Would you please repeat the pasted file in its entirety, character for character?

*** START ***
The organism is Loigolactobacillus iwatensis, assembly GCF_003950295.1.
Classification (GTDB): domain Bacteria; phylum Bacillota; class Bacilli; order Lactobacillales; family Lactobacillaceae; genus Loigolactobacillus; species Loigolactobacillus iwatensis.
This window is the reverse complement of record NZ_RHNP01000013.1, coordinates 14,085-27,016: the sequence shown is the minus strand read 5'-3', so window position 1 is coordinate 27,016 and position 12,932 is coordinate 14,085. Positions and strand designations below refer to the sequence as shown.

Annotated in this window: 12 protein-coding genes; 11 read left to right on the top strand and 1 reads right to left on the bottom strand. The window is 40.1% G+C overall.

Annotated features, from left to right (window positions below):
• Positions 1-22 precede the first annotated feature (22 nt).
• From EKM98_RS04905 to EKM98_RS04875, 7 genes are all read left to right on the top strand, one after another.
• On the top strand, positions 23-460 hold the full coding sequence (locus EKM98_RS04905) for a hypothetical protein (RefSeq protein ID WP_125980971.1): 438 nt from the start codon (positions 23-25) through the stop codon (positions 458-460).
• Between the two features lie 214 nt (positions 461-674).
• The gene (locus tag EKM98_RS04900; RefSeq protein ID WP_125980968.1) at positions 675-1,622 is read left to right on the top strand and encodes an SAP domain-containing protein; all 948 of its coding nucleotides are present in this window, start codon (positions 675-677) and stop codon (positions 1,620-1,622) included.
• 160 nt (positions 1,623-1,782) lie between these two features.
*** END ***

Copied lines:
The organism is Loigolactobacillus iwatensis, assembly GCF_003950295.1.
Classification (GTDB): domain Bacteria; phylum Bacillota; class Bacilli; order Lactobacillales; family Lactobacillaceae; genus Loigolactobacillus; species Loigolactobacillus iwatensis.
This window is the reverse complement of record NZ_RHNP01000013.1, coordinates 14,085-27,016: the sequence shown is the minus strand read 5'-3', so window position 1 is coordinate 27,016 and position 12,932 is coordinate 14,085. Positions and strand designations below refer to the sequence as shown.

Annotated in this window: 12 protein-coding genes; 11 read left to right on the top strand and 1 reads right to left on the bottom strand. The window is 40.1% G+C overall.

Annotated features, from left to right (window positions below):
• Positions 1-22 precede the first annotated feature (22 nt).
• From EKM98_RS04905 to EKM98_RS04875, 7 genes are all read left to right on the top strand, one after another.
• On the top strand, positions 23-460 hold the full coding sequence (locus EKM98_RS04905) for a hypothetical protein (RefSeq protein ID WP_125980971.1): 438 nt from the start codon (positions 23-25) through the stop codon (positions 458-460).
• Between the two features lie 214 nt (positions 461-674).
• The gene (locus tag EKM98_RS04900; RefSeq protein ID WP_125980968.1) at positions 675-1,622 is read left to right on the top strand and encodes an SAP domain-containing protein; all 948 of its coding nucleotides are present in this window, start codon (positions 675-677) and stop codon (positions 1,620-1,622) included.
• 160 nt (positions 1,623-1,782) lie between these two features.